GRAND RAPIDS, Mich. — The Supreme Court is hearing oral arguments on a case that could change the landscape of school funding. Espinoza v. Montana Department of Revenue dives into the question of private schools, including religious schools, receiving state funding. In Montana, a school of choice program was indirectly funded by the state. Montana shut the program down, citing laws against the funding.
Michigan’s constitution currently blocks private schools from getting this money, either directly or indirectly. This is often referred to as the Blaine Amendment.
With Espinoza v. Montana Department of Revenue, the court could rule it is unconstitutional to stop schools from getting some kind of benefit from the state.
That’s good news for private schools, like Grand Rapids Catholic Schools.
“This will put all schools on an equal footing as far as equity,” said David Faber, superintendent of Catholic Schools, “allowing parents to really choose the school they think is best for their children.”
Faber said opening the door for this funding could help lower income families choose to send their kids to private school. The money could create scholarships, reimbursements, or other options.
“I think for students it would provide lots of opportunities that don’t currently exist,” said Faber, “Particularly in some of our urban areas, where students don’t have the opportunity to go to a school of their choice, or access to education outside their public school. It will put all schools on an equal footing.”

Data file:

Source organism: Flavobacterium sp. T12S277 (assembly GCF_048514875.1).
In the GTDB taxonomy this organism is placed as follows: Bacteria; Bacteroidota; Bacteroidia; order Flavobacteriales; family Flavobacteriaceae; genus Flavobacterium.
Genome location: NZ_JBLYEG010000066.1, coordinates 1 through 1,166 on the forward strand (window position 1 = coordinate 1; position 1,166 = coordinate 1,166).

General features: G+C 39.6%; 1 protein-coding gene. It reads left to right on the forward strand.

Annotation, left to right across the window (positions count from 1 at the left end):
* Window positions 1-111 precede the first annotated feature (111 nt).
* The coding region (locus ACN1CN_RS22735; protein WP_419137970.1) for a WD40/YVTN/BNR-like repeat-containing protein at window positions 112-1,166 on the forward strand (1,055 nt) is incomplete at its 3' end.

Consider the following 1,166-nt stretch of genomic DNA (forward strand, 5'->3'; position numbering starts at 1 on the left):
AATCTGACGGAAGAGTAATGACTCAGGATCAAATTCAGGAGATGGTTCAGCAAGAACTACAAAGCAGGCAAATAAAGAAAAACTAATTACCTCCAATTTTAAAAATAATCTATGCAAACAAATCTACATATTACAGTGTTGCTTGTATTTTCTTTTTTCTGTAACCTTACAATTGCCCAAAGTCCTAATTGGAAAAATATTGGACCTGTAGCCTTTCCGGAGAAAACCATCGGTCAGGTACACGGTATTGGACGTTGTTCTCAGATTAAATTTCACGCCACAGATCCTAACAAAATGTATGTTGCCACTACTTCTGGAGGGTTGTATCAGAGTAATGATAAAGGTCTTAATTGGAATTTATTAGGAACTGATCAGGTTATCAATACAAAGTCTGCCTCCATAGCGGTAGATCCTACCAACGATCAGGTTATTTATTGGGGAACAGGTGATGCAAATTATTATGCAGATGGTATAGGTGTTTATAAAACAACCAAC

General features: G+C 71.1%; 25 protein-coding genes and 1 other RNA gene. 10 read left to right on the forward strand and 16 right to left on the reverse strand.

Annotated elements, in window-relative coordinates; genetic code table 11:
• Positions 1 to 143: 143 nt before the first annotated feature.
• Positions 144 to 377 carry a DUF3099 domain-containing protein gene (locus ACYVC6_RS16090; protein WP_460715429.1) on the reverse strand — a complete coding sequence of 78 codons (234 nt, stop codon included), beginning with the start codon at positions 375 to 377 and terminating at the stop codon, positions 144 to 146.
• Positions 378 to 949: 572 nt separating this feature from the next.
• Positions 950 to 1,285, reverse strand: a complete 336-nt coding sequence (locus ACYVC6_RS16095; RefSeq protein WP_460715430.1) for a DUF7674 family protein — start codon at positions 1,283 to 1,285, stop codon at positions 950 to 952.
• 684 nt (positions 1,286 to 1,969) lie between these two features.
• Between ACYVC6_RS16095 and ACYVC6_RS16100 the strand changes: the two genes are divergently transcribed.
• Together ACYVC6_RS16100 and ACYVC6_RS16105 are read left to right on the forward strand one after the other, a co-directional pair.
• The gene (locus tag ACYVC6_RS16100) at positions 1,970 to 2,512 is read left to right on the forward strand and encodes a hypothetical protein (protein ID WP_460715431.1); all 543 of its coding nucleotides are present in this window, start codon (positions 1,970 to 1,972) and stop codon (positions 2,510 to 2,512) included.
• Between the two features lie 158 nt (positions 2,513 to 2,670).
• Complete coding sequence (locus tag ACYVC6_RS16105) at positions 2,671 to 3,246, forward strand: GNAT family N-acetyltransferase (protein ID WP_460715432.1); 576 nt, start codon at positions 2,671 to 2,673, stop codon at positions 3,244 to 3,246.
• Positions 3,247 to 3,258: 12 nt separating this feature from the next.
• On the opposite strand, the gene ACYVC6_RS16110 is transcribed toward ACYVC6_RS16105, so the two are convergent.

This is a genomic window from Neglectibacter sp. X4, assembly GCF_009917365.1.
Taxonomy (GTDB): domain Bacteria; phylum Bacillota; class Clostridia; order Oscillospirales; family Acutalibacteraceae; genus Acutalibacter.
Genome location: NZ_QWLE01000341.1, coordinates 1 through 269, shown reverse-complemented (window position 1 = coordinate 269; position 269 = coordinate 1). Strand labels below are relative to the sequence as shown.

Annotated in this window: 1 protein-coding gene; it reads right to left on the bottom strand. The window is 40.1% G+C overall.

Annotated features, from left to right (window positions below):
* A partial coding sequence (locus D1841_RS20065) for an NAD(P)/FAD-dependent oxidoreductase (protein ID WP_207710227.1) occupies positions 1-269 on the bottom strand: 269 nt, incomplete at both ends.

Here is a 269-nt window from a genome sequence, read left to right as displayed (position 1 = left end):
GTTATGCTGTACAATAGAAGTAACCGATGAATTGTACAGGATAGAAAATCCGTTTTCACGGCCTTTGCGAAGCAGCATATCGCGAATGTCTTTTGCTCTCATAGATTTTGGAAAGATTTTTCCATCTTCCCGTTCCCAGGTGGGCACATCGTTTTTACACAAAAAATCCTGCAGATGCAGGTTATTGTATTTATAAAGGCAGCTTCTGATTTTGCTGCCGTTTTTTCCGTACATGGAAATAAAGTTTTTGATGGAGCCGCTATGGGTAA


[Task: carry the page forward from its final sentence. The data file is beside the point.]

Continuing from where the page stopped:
However, many are concerned this funding would create issues for public education, funded by the state. If this Supreme Court case rules in the favor of private schools, public schools’ future is a little more bleak.
“There is a possibility this would open up Pandora’s Box,” said Ron Caniff, the superintendent of Kent Intermediate School District.
Caniff points out the pool of money for public education could be limited if the court makes this ruling.
“That pot is only so large,” said Caniff, “or the pie you could say. The slices might be a little thinner. I have great respect and admiration for faith-based institutions. But because of our constitutional provision in the state of Michigan, it’s very clear public dollars are not supposed to go to nonpublic schools.”
He says it’s tough to speculate what would happen if the Supreme Court ruled in favor of private schools being allowed to receive state funding. It would bring a need for change to Michigan’s constitution. He’s cautious, and not sure that’s something the state’s residents want.
“In the early 2000s, there was a ballot question before the voters, a referendum about vouchers,” said Caniff, “At that time, the Michigan public… that went down on an over 2 to 1 margin in opposition to that. But if that prohibition is gone, then conceivably, that would open up the door for deeper question.”
The Supreme Court case could affect the 37 states that have the Blaine Amendment.
However, Faber says it could give parents and students more choice for their school.
“This has been religious discrimination in our country for many, many years,” said Faber, “The Blaine Amendment was a result of anti-Catholic bigotry and religious animus, designed to keep Catholic parents from choosing Catholic school for their children.”
The Supreme Court will decide on this case in June.
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